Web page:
To take a quick look at overclocking we fired up AMD Catalyst Control Center and used AMD Overdrive to overclock the AMD Radeon R7 260X 2GB video card.
The AMD Radeon R7 260X 2GB comes clocked at 1100MHz on the core and 1625MHz on the memory. You can go up to 1320MHz on the core and 1800MHz on the memory in AMD OverDrive. We were easily able to overclock the AMD Radeon R7 260X to 1225MHz on the core and 1800MHz on the memory. With these clock speeds we were able to get solid gaming performance without any tearing or artifacts.
Let’s take a look at some Futuremark 3DMark scores with the Fire Strike preset to see what happens with performance when the card is overclocked.
With this overclock we ran a quick run of 3DMark Fire Strike Extreme and found our score went up from 1,800 3DMarks to 2,011 3DMarks, which is an improvement of 211 3DMarks or 11.7%. This is a solid overclock, but it is pretty common for the AMD Radeon HD 7790 to reach 1200MHz on the core clock. The memory overclock is excellent at 7200MHz effective! The bummer is that this card only has a 128-bit memory bus, so you start with a memory bandwidth of 104GB/s and we were able to get it up to 115.2GB/s. Not a huge increase, but we’ll take a free gain!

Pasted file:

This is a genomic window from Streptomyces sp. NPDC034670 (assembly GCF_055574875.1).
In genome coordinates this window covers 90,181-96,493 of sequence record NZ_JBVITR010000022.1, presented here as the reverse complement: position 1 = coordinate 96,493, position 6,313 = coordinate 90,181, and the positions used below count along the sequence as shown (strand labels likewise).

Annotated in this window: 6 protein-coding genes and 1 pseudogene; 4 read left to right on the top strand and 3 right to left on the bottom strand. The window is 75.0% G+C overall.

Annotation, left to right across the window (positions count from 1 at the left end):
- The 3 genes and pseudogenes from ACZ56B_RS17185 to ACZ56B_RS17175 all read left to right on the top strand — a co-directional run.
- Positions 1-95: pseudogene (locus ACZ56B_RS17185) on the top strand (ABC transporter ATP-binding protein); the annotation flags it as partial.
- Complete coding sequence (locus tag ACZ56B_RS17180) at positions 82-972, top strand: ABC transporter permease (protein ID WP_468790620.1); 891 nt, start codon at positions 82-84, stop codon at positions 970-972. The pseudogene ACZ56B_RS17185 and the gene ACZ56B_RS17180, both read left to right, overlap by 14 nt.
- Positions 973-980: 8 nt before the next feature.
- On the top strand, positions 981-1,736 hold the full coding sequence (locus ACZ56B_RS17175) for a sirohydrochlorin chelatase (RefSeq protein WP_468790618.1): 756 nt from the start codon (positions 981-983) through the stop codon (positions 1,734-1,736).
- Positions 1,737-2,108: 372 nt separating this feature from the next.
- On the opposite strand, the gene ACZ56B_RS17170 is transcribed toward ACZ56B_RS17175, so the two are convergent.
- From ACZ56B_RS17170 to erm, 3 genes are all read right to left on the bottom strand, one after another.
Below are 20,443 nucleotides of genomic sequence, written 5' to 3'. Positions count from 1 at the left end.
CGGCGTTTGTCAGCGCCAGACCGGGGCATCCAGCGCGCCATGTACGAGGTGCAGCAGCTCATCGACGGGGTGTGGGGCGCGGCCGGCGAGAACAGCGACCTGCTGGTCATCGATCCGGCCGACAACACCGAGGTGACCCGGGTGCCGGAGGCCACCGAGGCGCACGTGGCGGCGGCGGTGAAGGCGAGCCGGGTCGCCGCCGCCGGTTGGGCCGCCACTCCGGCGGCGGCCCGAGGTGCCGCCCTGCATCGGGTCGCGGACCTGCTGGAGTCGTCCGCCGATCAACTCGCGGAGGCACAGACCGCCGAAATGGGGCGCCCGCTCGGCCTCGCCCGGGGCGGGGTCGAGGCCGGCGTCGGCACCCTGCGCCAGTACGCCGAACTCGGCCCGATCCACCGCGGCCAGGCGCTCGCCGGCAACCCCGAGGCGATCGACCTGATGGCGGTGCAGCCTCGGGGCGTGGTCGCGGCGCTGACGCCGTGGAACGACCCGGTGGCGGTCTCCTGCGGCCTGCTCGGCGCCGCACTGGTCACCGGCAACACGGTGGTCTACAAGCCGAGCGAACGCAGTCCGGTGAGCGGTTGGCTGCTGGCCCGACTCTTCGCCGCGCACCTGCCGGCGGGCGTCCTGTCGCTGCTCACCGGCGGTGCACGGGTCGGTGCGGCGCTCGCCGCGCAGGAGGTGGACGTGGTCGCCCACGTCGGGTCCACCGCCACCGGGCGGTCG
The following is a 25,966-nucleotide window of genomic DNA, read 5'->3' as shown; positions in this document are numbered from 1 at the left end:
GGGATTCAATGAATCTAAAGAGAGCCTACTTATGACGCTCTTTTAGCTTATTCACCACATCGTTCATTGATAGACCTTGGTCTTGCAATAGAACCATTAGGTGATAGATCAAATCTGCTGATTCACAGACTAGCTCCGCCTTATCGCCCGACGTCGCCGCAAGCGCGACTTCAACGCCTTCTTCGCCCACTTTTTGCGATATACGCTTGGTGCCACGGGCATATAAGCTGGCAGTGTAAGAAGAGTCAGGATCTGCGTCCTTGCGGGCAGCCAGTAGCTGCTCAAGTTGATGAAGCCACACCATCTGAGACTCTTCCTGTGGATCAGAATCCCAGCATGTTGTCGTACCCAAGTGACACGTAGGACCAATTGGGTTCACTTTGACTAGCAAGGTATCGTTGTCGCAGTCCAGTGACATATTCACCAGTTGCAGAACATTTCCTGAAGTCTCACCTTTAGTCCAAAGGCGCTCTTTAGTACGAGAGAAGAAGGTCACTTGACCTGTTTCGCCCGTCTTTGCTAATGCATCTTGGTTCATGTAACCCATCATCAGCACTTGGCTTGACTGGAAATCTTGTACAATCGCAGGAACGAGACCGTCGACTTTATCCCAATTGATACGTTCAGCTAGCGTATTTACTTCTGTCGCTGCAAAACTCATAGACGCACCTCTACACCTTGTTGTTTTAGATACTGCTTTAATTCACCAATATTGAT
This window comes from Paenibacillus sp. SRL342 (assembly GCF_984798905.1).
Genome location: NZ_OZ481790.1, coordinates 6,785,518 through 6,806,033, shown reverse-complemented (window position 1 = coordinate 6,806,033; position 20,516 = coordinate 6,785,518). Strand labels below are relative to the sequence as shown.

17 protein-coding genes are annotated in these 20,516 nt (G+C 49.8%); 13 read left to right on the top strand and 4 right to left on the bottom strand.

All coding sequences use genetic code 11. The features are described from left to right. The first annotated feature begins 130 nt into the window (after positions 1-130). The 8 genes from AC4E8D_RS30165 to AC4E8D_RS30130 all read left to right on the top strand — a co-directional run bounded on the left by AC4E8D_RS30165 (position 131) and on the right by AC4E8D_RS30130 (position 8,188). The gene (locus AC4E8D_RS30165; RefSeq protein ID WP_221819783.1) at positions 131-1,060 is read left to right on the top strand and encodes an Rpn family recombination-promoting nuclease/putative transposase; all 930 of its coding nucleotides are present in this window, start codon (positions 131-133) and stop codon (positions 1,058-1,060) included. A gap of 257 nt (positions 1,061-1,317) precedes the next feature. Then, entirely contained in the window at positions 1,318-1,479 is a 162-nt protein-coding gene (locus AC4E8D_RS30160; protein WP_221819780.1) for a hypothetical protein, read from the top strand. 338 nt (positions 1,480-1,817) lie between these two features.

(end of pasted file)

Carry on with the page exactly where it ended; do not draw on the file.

This AMD Radeon R7 260X versus NVIDIA GeForce GTX 650 Ti Boost review wouldn’t be complete without some NVIDIA GeForce GTX 650 Ti overclocking, so let’s see what that card can do.
We used EVGA Precision X and was able to get the core clock up to 1095MHz (1148Mhz boost) and the memory up to 1752MHz (7008MHz effective). With this overclock on the NVIDIA GeForce GTX 650 Ti BOOST 2GB video card we were able to get 2,180 3DMarks in Fire Strike Extreme. This gives the NVIDIA GeForce GTX 650 Ti BOOST an 8.4% performance advantage over the AMD Radeon R7 260X!Both cards are easy and fun to overclock, but they both overclock to about the same level over stock clock speeds! These cards might be from different companies, but they are very similar!